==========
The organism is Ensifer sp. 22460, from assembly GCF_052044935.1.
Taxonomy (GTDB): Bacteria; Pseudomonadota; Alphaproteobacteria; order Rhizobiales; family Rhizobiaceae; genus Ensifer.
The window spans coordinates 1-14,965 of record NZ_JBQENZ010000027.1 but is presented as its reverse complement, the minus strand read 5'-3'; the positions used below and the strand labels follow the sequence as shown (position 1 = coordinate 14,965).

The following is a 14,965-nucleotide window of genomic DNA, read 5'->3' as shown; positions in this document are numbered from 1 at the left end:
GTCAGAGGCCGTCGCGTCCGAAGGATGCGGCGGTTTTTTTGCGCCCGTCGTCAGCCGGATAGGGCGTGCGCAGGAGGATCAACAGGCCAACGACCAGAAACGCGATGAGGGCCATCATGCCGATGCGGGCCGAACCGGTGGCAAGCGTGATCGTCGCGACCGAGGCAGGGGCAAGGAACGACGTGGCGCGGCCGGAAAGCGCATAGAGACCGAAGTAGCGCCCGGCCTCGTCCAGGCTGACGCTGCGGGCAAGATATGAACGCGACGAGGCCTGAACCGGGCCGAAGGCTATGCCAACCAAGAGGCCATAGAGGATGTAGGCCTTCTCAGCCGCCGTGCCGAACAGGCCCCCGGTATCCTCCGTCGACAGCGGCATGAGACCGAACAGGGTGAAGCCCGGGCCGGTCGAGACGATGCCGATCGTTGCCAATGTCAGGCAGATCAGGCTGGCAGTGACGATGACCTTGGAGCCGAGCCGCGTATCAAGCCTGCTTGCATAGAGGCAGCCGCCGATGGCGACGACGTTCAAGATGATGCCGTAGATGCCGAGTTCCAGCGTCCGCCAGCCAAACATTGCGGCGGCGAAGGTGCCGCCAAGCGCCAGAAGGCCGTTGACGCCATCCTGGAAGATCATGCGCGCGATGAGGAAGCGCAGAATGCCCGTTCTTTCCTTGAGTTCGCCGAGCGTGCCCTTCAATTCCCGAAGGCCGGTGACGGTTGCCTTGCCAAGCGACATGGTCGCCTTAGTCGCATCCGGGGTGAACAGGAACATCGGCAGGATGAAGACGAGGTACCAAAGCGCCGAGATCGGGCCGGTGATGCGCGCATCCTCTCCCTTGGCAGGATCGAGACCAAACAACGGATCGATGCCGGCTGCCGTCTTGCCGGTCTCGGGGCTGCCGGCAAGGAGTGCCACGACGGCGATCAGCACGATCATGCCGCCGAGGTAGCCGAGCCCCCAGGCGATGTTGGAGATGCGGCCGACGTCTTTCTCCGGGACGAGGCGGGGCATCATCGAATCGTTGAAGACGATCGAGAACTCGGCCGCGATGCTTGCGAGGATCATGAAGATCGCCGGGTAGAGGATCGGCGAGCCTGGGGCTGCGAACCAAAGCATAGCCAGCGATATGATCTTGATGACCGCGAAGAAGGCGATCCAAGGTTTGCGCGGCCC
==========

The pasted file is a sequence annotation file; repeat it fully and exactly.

The organism is Ensifer sp. 22460, from assembly GCF_052044935.1.
Taxonomy (GTDB): Bacteria; Pseudomonadota; Alphaproteobacteria; order Rhizobiales; family Rhizobiaceae; genus Ensifer.
The window spans coordinates 1-14,965 of record NZ_JBQENZ010000027.1 but is presented as its reverse complement, the minus strand read 5'-3'; the positions used below and the strand labels follow the sequence as shown (position 1 = coordinate 14,965).

The following is a 14,965-nucleotide window of genomic DNA, read 5'->3' as shown; positions in this document are numbered from 1 at the left end:
GTCAGAGGCCGTCGCGTCCGAAGGATGCGGCGGTTTTTTTGCGCCCGTCGTCAGCCGGATAGGGCGTGCGCAGGAGGATCAACAGGCCAACGACCAGAAACGCGATGAGGGCCATCATGCCGATGCGGGCCGAACCGGTGGCAAGCGTGATCGTCGCGACCGAGGCAGGGGCAAGGAACGACGTGGCGCGGCCGGAAAGCGCATAGAGACCGAAGTAGCGCCCGGCCTCGTCCAGGCTGACGCTGCGGGCAAGATATGAACGCGACGAGGCCTGAACCGGGCCGAAGGCTATGCCAACCAAGAGGCCATAGAGGATGTAGGCCTTCTCAGCCGCCGTGCCGAACAGGCCCCCGGTATCCTCCGTCGACAGCGGCATGAGACCGAACAGGGTGAAGCCCGGGCCGGTCGAGACGATGCCGATCGTTGCCAATGTCAGGCAGATCAGGCTGGCAGTGACGATGACCTTGGAGCCGAGCCGCGTATCAAGCCTGCTTGCATAGAGGCAGCCGCCGATGGCGACGACGTTCAAGATGATGCCGTAGATGCCGAGTTCCAGCGTCCGCCAGCCAAACATTGCGGCGGCGAAGGTGCCGCCAAGCGCCAGAAGGCCGTTGACGCCATCCTGGAAGATCATGCGCGCGATGAGGAAGCGCAGAATGCCCGTTCTTTCCTTGAGTTCGCCGAGCGTGCCCTTCAATTCCCGAAGGCCGGTGACGGTTGCCTTGCCAAGCGACATGGTCGCCTTAGTCGCATCCGGGGTGAACAGGAACATCGGCAGGATGAAGACGAGGTACCAAAGCGCCGAGATCGGGCCGGTGATGCGCGCATCCTCTCCCTTGGCAGGATCGAGACCAAACAACGGATCGATGCCGGCTGCCGTCTTGCCGGTCTCGGGGCTGCCGGCAAGGAGTGCCACGACGGCGATCAGCACGATCATGCCGCCGAGGTAGCCGAGCCCCCAGGCGATGTTGGAGATGCGGCCGACGTCTTTCTCCGGGACGAGGCGGGGCATCATCGAATCGTTGAAGACGATCGAGAACTCGGCCGCGATGCTTGCGAGGATCATGAAGATCGCCGGGTAGAGGATCGGCGAGCCTGGGGCTGCGAACCAAAGCATAGCCAGCGATATGATCTTGATGACCGCGAAGAAGGCGATCCAAGGTTTGCGCGGCCC